Sports analytics was destined to be a dynamic field. Why guess when you can count? And to my mind, in recent years, no one tallies and interprets better than Craig O’Shannessy (braingametennis.com).
To call O’Shannessy a tennis zealot is an understatement. Originally from Australia, he migrated to the US, lettered at Baylor, taught tennis to thousands of recreational players and, in recent years, aided dozens of college players and, most recently, worked extensively on the pro tour as an analyst and coach, as well as written numerous articles for such outlets as the New York Times.
O’Shannessy’s approach is both micro and macro. He has comprehensively studied the data from years of pro matches to determine how points are won and lost. But even more, from that information he is able to draw bigger conclusions that help identify workable patterns. For at heart, O’Shannessy relishes tennis’ tactical aspects. Consider his research a 21st century application of a principle articulated decades ago by the great Bill Tilden in his seminal book, “Match Play and the Spin of the Ball.” As Tilden wrote, “Always work to break up your opponent’s game.”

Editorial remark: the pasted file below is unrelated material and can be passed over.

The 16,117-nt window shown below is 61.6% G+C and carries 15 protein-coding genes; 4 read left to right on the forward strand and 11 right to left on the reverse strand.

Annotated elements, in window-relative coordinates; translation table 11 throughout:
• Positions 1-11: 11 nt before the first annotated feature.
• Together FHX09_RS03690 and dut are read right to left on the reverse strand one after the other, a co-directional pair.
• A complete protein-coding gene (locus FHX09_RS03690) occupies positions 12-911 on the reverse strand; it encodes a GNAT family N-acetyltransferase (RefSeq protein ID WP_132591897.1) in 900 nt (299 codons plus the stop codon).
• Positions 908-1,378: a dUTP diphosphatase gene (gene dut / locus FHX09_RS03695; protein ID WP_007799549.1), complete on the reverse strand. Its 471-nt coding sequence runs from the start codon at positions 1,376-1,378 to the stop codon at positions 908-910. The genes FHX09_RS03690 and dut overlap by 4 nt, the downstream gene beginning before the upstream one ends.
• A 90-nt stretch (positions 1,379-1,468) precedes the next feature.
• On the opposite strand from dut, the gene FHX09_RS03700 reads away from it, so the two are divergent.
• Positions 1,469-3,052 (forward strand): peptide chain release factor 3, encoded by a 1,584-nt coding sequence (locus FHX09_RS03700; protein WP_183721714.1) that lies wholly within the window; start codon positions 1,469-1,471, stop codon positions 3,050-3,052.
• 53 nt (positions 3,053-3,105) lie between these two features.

This is quite different from a phrase often heard: “I’ve got to play my game,” a narcissistic concept that pays little heed to the opponent’s skills, be it with certain shots, movement or emotions. Tilden and O’Shannessy are both quite aware that tennis is not strictly an individual sport. It is a relationship sport, the two competitors locked into battle, seeking to get the other off-balance by any means necessary (and within the rules).
Of late, for example, O’Shannessy’s website featured a swift five-part series titled “Roger Federer exposes the biggest lie in tennis.” With data and quotes from Federer, O’Shannessy revealed that there remains plenty of value in a nearly lost tactic, serve-and-volley. This was followed by the tale of Terry, a 60+ 4.0 player from Kansas City who decided to give serve-and-volley a shot during his weekly practice match versus a 4.5 – and ended up winning. To be sure, Terry’s match is merely anecdotal. But his journey is even more illustrative. So many recreational players merely study how to hit the ball. But O’Shannessy is pointing them elsewhere: How do you play the game?